In early January 2000, right before his stepfather's 38th birthday, Bret ran away. It would take two days before his stepdad alerted police to the missing teen. As an identifying feature, he told police the left side of Bret's face was red due to a recent bike accident. His running away amounted to a parole violation, and when police found him, they sent him, once again, to juvy.
Out of juvy six months later, he was placed in a foster home in Kalama, WA, 17 miles from his family. History repeated itself when he ran away. Police picked him up with two other teens. But that foster home proved to be his last, because by early November 2000, Bret, not quite 18, had moved back in with his mother and stepfather.
By Nov. 7, 2000, he'd foregone his psychiatric medications. Some time before 6 p.m. that evening, Bret rode his bike to an adult female relative's house. At home with her were two of Bret's younger relatives, a boy and a four-year-old girl. The children's bedtime approached.
As the female relative helped the young boy into his pj's in the living room, Bret and the young girl sat in the kids' bedroom, watching Rugrats. With the boy changed, the relative went to check on the young girl. There the child sat, with Bret, looking at TV. Leaving the room, the relative told the girl to follow with her pj's. The child stayed put.
No surprise, thought the relative. The girl suffered emotional disabilities and had a stubborn streak. And she knew what pj's meant: bed. The relative sat down to wait her out.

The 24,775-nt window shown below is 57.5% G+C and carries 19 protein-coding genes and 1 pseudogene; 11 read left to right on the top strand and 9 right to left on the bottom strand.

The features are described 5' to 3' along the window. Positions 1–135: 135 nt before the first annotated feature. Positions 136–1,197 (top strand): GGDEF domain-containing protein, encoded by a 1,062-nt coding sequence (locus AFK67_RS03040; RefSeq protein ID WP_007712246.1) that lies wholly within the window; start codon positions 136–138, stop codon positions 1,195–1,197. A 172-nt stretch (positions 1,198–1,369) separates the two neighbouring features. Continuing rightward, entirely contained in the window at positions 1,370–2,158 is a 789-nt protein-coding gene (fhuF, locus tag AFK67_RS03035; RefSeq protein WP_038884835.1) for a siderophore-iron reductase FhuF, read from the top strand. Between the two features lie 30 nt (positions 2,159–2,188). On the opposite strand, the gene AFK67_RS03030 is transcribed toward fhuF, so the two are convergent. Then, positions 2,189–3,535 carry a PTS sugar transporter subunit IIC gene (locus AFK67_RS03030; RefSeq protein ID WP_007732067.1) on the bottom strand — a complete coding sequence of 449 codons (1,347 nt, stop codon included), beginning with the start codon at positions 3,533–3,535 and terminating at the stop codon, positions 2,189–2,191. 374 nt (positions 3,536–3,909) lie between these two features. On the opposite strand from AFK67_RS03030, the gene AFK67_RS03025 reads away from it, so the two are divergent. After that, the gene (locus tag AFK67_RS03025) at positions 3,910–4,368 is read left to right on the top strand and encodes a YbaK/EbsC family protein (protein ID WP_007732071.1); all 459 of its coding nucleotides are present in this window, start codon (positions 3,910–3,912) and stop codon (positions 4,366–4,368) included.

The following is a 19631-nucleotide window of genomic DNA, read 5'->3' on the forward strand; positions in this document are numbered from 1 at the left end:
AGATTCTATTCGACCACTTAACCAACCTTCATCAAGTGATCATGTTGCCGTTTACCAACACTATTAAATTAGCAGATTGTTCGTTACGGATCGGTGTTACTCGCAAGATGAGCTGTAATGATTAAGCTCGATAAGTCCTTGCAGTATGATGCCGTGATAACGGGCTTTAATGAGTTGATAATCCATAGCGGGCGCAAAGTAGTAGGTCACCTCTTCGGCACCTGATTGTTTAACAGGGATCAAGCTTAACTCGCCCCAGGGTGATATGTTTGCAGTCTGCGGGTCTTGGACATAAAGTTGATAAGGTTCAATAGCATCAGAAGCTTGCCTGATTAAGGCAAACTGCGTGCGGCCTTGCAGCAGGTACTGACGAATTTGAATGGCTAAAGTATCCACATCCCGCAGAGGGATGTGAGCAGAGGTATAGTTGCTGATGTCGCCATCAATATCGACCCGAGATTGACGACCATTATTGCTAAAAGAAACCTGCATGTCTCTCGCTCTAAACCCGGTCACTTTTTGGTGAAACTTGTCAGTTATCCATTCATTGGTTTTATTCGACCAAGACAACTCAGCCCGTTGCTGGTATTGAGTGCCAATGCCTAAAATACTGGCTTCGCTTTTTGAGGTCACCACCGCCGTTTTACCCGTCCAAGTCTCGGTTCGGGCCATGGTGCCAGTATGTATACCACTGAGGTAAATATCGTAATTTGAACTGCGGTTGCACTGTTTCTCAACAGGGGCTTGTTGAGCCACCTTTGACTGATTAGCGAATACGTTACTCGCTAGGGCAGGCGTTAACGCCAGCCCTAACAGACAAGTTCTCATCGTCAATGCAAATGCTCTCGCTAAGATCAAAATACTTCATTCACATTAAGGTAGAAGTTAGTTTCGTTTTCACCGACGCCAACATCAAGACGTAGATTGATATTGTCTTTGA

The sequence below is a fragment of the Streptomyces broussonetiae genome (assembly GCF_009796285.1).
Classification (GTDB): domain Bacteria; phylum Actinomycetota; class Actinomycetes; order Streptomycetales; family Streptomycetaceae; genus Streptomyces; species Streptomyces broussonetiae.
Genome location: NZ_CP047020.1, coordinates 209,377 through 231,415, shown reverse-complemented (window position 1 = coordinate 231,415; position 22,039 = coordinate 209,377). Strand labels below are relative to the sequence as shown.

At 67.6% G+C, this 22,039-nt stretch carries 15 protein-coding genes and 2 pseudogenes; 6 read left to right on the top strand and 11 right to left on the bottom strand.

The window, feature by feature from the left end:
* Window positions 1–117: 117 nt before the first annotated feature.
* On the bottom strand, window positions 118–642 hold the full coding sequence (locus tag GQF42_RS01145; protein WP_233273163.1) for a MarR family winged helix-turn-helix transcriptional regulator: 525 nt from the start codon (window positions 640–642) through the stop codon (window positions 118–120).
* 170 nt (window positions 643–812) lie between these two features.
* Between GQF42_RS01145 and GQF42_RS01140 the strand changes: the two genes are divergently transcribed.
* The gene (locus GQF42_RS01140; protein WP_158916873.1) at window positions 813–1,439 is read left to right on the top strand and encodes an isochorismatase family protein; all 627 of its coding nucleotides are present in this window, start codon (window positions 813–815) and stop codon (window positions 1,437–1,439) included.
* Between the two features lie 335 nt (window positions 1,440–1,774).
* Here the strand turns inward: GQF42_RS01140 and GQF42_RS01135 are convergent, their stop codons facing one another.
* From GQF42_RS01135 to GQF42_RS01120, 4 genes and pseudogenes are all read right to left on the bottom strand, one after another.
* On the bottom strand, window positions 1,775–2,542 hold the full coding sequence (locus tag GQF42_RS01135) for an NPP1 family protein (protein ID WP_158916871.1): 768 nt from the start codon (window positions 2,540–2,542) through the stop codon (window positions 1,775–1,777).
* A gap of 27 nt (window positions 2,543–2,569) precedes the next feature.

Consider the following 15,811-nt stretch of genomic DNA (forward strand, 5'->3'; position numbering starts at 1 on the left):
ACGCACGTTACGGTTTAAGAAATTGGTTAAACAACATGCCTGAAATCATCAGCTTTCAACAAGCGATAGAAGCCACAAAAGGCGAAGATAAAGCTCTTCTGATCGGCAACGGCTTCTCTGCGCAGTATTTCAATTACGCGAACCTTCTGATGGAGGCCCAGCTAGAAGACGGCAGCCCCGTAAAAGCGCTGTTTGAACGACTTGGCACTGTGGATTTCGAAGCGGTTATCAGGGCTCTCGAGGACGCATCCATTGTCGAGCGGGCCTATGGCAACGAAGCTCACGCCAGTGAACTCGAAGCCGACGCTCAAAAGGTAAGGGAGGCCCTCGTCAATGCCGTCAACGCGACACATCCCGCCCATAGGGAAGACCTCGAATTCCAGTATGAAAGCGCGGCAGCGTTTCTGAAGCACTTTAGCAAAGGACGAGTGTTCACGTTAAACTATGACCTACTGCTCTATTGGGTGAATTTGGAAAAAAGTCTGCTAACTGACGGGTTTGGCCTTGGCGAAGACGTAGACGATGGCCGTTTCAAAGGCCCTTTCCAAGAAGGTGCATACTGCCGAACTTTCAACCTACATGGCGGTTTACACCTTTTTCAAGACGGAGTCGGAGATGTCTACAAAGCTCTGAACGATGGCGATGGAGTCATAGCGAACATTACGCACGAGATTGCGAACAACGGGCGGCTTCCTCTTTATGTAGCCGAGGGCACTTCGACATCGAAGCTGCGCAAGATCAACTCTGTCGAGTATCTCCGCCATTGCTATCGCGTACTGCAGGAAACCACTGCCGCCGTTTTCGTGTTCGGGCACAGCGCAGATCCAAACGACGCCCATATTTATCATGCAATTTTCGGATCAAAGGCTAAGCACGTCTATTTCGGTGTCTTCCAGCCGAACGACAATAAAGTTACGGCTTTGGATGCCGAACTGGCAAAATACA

Then she heard the bedroom door shut. Walking up the hall came the young boy. Go back and open the door, she told him. He obeyed, returning to the room before closing the door again.
Open, close, open, close. This went on for about 10 minutes. By then, the relative had enough. It was time to get the child in her pj's. She walked down the hall.
Quietly, she opened the door. And stopped.
She spotted Bret kneeling in front of the girl. One of his hands was on her genitals. The other was on its way toward her. She was lying on her back, legs spread. Her diaper was under the bed.
What are you doing? she screamed.
Bret hadn't seen her. He turned toward the door. At first, he didn't speak. Then he said, I don't know.
She ordered him to leave. He fled on his bike. She dialed 911.
At home, Bret called the relative's house. An older male relative answered. He told Bret he was no longer welcome.
Bret only stayed home a couple of minutes. Just long enough to yell to his stepfather that he had to apologize to someone. Then off he rode on his bike. His stepfather didn't hear anything else.
Until later that evening, when the phone rang. It was Bret, calling from Rainier, OR. The town sat on the southern bank of the Columbia River. Longview, WA, sat on the northern bank.
Connecting the two riverbanks, the Lewis and Clark Bridge. Some 200 ft. below, the Columbia flows to the Pacific.
Bret told his stepfather he was going to jump off the Lewis and Clark. He planned to kill himself. Then he hung up.